Toward the Center of the Galaxy!

Hey, Sky Fans! August already? What?

Well, as we make our way around the Sun, the Moon’s still making its way around the Earth for the last time before it blocks out the Sun, cuts a big hole in the sky, and the world ends… let’s all say it… later this month. I admit, I’m getting a little tired from all the hype, but it’s going to be great.

Last night, I stepped out under the stars with my older daughter. She’s been busy, and stressed about all the friendship bracelets she needs to make before she heads back to school. I don’t really mean to make fun. It’s me who should be made fun of. It’s easy to get wrapped up our own, nominally more important, things, and forget that things like these are a big deal that might seem fun from my angle, but, from hers, seemed like a lot of work.

As we sat in what’s become our favorite south-facing spot and talked, a meteor streaked across the sky overhead. She’d never seen one, which was instantly exciting for us both, and changed the conversation toward bigger, broader things, and some small piece of the jigsaw puzzle of life clicked into place for her.

Looking back toward the south, I snapped this photo. I had a Groupon, so I was able to get a few things labeled. It looks full in the photo, but last night’s Moon was just past first quarter. That’s the one where the right-hand side from our perspective, is lit. Along the Moon’s western limb, it’s high noon, while the bagels and lox are being eaten and the coffee poured across the Moon’s central highlands and seas.

Toward the South, July 31, 2017
Toward the South, July 31, 2017

We’re now into the waxing gibbous phases. These are the ones after the crescents but before the Full Moon. While we’ve lost earth shine, by mid- or late-afternoon, the Moon’s up, rising a bit later each day as its orbit swings it farther from the Sun, deeper into the Earth’s nights. A keen eye can find it scratched into the blue, part of the quiet conversation between us sky fans; our little secret.

Last night, it was making its way through the constellation Libra, the scales, past its two bright stars Zubenelgenubi and Zubeneschamali. This put it right next to Scorpius, one of the most summery of summertime constellations, with its bright and summery star, Antares.

This chunk of the sky here is a pretty cool one, with a lot of constellations coming together. Scorpius, with its fan-shaped asterism that really actually kind of looks like maybe a scorpion, is pretty close to its highest point in the sky. That photo is nearly due south, the point where, in the northern hemisphere, rising becomes setting. Just below the frame, are the trees and rooftops down the block. You can see how low in the sky these stars are, even at their highest.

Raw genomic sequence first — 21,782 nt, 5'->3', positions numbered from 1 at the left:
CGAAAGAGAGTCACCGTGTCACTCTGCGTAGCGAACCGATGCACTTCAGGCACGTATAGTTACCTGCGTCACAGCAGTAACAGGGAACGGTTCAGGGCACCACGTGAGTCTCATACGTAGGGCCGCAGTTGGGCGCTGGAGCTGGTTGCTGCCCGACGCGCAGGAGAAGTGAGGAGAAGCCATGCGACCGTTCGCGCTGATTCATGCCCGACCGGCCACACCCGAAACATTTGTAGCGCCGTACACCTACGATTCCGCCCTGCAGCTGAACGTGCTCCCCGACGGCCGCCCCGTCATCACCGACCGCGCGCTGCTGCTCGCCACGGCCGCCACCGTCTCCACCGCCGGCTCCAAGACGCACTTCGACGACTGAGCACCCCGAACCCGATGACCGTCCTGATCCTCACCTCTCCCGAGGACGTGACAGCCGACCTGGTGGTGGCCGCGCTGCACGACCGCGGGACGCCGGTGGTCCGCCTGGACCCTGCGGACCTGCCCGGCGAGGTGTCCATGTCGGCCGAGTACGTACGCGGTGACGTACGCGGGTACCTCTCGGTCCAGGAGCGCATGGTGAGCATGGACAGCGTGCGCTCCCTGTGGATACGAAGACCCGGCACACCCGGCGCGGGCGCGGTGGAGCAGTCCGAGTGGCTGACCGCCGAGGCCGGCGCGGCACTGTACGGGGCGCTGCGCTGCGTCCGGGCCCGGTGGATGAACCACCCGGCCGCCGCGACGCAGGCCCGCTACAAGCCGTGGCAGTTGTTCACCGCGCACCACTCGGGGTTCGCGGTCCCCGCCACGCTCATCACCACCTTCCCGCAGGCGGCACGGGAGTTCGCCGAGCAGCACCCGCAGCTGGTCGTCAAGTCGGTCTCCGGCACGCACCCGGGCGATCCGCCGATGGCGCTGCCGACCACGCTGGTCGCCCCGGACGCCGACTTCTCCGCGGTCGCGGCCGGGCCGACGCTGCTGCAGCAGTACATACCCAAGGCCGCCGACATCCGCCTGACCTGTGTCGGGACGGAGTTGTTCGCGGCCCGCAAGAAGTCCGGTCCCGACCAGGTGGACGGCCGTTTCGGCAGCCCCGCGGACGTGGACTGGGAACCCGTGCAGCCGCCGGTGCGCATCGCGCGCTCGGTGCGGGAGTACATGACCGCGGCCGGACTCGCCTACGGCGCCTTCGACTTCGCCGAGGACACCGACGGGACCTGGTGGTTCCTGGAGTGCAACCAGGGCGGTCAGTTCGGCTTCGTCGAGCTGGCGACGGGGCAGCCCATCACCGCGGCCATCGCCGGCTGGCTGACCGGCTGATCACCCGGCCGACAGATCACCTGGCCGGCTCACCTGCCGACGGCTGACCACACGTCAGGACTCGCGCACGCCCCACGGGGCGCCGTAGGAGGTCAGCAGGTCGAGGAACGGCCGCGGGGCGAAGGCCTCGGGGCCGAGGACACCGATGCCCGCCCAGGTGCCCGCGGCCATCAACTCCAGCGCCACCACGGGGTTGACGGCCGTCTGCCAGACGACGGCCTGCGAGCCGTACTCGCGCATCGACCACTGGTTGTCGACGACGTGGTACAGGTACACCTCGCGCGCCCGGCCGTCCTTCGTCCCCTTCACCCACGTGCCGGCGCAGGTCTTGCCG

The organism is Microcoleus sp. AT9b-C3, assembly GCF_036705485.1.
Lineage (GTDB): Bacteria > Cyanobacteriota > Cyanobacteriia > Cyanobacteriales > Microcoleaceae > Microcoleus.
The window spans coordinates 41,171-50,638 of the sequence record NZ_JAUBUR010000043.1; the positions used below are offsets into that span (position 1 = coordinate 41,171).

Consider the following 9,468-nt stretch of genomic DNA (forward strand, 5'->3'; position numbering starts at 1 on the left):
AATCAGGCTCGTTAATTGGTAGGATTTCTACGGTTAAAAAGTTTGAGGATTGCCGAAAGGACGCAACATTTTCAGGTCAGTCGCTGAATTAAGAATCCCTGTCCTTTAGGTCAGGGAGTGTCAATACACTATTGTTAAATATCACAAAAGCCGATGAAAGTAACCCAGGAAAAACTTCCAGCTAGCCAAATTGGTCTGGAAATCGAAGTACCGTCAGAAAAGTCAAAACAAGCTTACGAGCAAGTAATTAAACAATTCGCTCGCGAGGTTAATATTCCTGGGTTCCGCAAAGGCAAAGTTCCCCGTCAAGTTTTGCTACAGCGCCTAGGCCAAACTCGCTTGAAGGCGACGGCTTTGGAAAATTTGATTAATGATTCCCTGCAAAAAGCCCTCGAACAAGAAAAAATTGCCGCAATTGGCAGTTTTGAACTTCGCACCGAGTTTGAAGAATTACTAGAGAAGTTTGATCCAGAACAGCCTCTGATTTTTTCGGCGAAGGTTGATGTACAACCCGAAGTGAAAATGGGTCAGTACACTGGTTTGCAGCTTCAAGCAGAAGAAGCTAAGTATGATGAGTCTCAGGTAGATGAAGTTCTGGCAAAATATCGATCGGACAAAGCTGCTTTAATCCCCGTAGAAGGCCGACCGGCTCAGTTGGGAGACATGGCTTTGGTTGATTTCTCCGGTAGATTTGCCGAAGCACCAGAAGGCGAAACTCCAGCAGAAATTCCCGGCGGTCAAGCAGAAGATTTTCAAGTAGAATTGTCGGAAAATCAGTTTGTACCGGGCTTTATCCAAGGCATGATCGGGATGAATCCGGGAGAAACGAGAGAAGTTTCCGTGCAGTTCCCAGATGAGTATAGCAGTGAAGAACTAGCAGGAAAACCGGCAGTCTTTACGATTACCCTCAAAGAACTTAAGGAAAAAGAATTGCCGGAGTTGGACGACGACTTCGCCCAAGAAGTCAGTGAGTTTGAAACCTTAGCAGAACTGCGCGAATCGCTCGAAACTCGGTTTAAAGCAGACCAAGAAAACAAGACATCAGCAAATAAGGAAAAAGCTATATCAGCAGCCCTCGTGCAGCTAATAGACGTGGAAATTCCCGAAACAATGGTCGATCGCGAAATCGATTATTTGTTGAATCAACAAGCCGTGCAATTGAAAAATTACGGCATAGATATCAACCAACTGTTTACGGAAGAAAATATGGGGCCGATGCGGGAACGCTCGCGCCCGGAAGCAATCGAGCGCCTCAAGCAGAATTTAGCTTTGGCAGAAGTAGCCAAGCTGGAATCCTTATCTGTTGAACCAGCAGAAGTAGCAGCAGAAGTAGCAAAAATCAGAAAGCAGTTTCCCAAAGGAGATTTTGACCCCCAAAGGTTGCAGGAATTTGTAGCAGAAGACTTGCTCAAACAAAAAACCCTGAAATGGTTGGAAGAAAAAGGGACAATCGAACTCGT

Saturn, meanwhile, is a bit father to the east in the constellation Ophiuchus, the serpent-bearer. It’s a big and sparse constellation whose lower section is just tucked between Scorpius and Sagittarius, the archer.

As the Moon moves through this part of the sky over the next couple of nights, it’ll pass just above Antares tonight, August 1, and just above Saturn tomorrow night, August 2, and continue on its way toward full.

Try pointing your eyes toward Saturn, but a little bit lower. Use the Moon for a guide on August 3 if you need to. Invisible to us is Sagittarius A*, the super-massive black hole at the center of our Milky Way galaxy, 26,000 light years behind the big fir try in my photo. I labeled the general area for you.

While the Moon orbits Earth and Earth orbits the Sun, the Sun, and everything orbiting it, is orbiting the galactic center, as are all of the other stars above us, night after night, month after month, year after year. The path is so long that it takes the Sun almost 250 million years to make it around once. It’s nearly imperceptible to us over a human lifespan, but our views on these things is changing, too, ever so slightly.

From wherever you’re sitting, you can look in toward the middle of our galaxy and try to imagine it; try to see everything moving. I remember looking toward that spot years ago, and feeling a huge sense of awe of how the cycles builds the patterns work. Some more puzzle pieces fit together.

Back inside, she stopped me from giving her advice. “I got it figured out,” she said, gave me a hug, grabbed her book, and hopped into bed. I turned and left, as another puzzle piece of parenting snapped into place.

I hope you’ll have a look over the next couple of nights, and see it all come together, too. Clear skies, everyone!

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5 thoughts on “Toward the Center of the Galaxy!

    1. Yeah, the band of the Milky Way is so faint where I am that it needs to be a very dry, very clear night right around now, and it’s only visible, high overhead, if you know it’s there. Maybe I should try to photograph it. The galactic center? Nah… Impossible for me.

      Liked by 1 person

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